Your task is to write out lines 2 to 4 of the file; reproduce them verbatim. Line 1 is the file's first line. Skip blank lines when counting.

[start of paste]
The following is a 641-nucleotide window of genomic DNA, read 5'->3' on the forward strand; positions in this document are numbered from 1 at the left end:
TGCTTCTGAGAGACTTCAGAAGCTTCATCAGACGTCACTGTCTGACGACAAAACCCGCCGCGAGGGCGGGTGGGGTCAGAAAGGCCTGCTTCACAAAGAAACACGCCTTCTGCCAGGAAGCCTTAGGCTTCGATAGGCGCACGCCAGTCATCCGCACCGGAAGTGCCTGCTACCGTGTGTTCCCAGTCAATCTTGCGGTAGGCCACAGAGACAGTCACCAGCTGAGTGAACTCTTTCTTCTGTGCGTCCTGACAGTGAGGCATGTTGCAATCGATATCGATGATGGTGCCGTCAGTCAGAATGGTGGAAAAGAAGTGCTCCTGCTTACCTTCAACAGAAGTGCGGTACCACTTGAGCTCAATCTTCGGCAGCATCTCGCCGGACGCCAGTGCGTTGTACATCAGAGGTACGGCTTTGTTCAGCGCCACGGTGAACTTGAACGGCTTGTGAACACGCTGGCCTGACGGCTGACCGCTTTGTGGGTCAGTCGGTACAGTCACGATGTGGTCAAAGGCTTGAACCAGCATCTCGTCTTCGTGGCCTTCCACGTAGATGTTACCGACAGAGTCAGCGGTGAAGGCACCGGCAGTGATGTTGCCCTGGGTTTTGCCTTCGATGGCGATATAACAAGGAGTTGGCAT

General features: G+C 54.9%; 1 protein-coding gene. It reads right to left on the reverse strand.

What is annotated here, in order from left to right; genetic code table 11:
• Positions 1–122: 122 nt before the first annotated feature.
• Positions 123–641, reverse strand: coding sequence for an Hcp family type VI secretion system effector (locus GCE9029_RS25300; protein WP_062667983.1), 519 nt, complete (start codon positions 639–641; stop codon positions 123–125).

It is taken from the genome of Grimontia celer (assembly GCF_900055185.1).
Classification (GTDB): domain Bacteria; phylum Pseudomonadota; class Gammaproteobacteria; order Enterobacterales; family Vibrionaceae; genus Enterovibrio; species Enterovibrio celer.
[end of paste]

TGCTTCTGAGAGACTTCAGAAGCTTCATCAGACGTCACTGTCTGACGACAAAACCCGCCGCGAGGGCGGGTGGGGTCAGAAAGGCCTGCTTCACAAAGAAACACGCCTTCTGCCAGGAAGCCTTAGGCTTCGATAGGCGCACGCCAGTCATCCGCACCGGAAGTGCCTGCTACCGTGTGTTCCCAGTCAATCTTGCGGTAGGCCACAGAGACAGTCACCAGCTGAGTGAACTCTTTCTTCTGTGCGTCCTGACAGTGAGGCATGTTGCAATCGATATCGATGATGGTGCCGTCAGTCAGAATGGTGGAAAAGAAGTGCTCCTGCTTACCTTCAACAGAAGTGCGGTACCACTTGAGCTCAATCTTCGGCAGCATCTCGCCGGACGCCAGTGCGTTGTACATCAGAGGTACGGCTTTGTTCAGCGCCACGGTGAACTTGAACGGCTTGTGAACACGCTGGCCTGACGGCTGACCGCTTTGTGGGTCAGTCGGTACAGTCACGATGTGGTCAAAGGCTTGAACCAGCATCTCGTCTTCGTGGCCTTCCACGTAGATGTTACCGACAGAGTCAGCGGTGAAGGCACCGGCAGTGATGTTGCCCTGGGTTTTGCCTTCGATGGCGATATAACAAGGAGTTGGCAT

General features: G+C 54.9%; 1 protein-coding gene. It reads right to left on the reverse strand.

What is annotated here, in order from left to right; genetic code table 11: